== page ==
The process of making wine is one of nature’s most mysterious and magical transformations, but with all that magic comes a ton of misconceptions, misunderstandings, and flat-out wacky claims. Think anything that comes in a bottle, has a cork, and contains alcohol is good for you heart? Do you flaunt the thick “legs” on the inside of your glass as a sign of top quality? Ever find yourself popping the cork on a bottle to let it “breathe” before you drink? If you answered yes to any of these questions continue reading to get the real juice behind five popular wine myths.
1. Wine is heart-healthy, so grab a glass of Chardonnay and you’re good to go.
Wrong! What makes wine beneficial to cardiovascular health are antioxidants such as flavonoids or resveratrol (a non-flavonoid antioxidant) which originate in the skins of red grapes. So if you’re looking to reap the health benefits of wine, ditch the Sauvignon Blanc and stick with something red.
2. Wines that generate those sexy, syrupy “legs” on the inside of your glass are superior in quality to wines that don’t.
Wrong again! Those thick “legs” that run down the inside of your glass when you give your wine a swirl are not at all indicators of quality, but indicators of a wine’s alcohol level. The higher the alcohol, the thicker and more viscous the “legs.” That’s all!
3. Wine production has a huge carbon footprint.
While it’s true that many commercial wineries contribute to the deterioration of our planet through a high level of carbon emissions, more and more wineries around the globe are beginning to convert to solar and wind power to fuel their operations. Many wineries are also beginning to use alternative packaging such as Bag-In-Box, TetraPaks, and lightweight aluminum cans to avoid the environmental cost of shipping heavy glass bottles around the world. Other wineries that insist on using glass bottles for aesthetic reasons are converting to recycled glass to reduce the excessive waste of raw materials.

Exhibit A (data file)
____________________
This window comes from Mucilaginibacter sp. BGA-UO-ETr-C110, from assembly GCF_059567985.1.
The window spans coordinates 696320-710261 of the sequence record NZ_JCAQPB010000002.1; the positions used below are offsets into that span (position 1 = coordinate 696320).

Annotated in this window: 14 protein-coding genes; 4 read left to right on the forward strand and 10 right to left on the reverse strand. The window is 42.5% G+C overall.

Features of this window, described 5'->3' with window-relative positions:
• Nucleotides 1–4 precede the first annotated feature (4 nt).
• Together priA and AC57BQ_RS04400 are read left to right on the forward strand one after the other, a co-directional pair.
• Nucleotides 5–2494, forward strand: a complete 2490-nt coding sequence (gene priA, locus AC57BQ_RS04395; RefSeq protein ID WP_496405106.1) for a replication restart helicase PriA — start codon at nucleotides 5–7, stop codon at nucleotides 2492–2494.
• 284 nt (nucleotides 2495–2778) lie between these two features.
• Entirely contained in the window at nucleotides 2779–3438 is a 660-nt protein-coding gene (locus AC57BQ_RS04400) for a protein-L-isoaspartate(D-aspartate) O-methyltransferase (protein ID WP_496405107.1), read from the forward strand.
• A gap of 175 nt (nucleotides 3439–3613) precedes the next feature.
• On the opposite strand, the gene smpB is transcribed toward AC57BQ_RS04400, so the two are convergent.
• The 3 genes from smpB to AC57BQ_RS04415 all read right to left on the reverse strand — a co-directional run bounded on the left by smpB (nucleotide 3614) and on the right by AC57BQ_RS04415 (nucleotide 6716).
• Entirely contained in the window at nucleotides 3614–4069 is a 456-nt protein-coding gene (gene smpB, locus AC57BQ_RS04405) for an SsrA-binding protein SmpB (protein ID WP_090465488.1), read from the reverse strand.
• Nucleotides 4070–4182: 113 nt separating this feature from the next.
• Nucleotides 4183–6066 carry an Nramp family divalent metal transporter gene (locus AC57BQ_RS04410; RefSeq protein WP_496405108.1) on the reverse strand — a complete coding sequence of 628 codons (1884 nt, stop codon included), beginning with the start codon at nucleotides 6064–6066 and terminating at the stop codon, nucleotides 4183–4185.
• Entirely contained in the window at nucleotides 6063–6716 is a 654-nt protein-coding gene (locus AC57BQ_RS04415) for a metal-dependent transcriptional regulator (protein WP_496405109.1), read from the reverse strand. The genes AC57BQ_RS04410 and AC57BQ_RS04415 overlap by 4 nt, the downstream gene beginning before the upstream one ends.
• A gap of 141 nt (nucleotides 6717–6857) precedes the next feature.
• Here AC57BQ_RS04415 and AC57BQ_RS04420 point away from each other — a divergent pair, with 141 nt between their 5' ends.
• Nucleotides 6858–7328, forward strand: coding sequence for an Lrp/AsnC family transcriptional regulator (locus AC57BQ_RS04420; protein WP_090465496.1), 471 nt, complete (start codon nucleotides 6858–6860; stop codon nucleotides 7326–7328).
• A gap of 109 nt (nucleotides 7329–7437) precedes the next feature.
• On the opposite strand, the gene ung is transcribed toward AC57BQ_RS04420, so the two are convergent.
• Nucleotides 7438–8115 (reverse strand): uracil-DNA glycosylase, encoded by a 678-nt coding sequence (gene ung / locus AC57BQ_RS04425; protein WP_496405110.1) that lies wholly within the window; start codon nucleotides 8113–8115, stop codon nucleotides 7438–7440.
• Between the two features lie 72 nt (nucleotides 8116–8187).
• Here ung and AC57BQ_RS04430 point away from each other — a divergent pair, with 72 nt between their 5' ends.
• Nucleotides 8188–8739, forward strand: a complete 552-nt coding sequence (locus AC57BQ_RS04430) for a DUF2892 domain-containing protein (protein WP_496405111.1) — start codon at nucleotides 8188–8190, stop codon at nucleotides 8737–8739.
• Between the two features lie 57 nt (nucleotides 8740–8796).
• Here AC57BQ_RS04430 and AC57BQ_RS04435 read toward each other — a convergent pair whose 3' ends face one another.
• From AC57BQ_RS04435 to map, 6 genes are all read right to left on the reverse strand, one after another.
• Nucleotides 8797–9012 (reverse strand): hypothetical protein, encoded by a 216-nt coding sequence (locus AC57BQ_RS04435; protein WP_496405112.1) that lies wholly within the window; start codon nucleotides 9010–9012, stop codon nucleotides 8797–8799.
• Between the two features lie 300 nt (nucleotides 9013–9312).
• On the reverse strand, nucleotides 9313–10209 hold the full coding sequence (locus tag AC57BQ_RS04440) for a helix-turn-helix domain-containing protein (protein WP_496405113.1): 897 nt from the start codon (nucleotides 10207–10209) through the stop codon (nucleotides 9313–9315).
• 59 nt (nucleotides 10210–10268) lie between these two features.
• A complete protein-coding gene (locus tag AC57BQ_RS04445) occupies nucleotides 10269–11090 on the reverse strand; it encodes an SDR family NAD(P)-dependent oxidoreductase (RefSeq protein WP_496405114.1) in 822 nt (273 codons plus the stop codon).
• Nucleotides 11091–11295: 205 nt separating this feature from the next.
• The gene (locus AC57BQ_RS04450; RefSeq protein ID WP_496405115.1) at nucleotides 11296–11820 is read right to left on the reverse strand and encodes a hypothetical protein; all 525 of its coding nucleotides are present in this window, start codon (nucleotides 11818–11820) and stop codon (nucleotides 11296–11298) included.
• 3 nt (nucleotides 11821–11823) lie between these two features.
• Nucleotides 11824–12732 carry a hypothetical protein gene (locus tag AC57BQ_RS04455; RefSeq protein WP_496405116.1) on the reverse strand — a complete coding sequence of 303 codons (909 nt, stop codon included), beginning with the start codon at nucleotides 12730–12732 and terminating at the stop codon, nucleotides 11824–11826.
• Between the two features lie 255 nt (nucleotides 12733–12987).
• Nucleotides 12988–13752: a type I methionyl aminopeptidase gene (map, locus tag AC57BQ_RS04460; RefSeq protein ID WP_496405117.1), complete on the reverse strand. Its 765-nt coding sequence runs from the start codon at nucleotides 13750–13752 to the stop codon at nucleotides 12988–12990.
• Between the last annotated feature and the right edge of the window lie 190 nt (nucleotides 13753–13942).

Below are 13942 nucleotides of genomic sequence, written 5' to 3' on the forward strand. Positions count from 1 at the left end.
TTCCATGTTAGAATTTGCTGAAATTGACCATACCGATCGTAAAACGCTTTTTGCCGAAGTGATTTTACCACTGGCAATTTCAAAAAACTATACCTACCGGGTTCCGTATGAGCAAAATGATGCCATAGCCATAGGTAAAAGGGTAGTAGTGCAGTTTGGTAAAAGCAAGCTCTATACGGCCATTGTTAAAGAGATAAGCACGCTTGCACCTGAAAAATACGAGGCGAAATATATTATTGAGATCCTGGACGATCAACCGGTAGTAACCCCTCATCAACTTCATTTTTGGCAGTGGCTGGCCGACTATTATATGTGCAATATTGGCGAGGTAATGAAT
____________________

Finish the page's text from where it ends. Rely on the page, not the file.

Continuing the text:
4. Uncorking a bottle of wine an hour before you drink it allows the wine to “breathe” and open up.
One of the main reasons to decant wine is to expose a large part of the wine’s surface area to oxygen, which will help mellow a young wine’s grippy tannins (this is particularly relevant to red wines which are higher in tannin than white wines). Merely uncorking a bottle and letting it sit on the counter for an hour before you dive in doesn’t do much in the way of exposing a large part of the wine’s surface area to oxygen, so this tactic is pretty much ineffective. If you want your wine to “breath” and soften up, pour it into a decanter (or into a pitcher, vase, or any other rounded vessel for that matter) an hour prior to drinking and you’ll be golden!
5. An open bottle of wine that’s been re-corked will last up to three weeks in the fridge.
Not true! After an open bottle of wine has been sitting in your fridge for three or four weeks, you’re better off using it to steam clams (if it’s white) or braise short ribs (if it’s red) than to drink it straight. Although an open bottle of white tends to last a few days longer than an open bottle of red, I wouldn’t drink either after it’s been open for more than three or four days max, unless, that is, you enjoy drinking flat, insipid, oxidized wine!
Image Credit: Creative Commons photo by cygnoir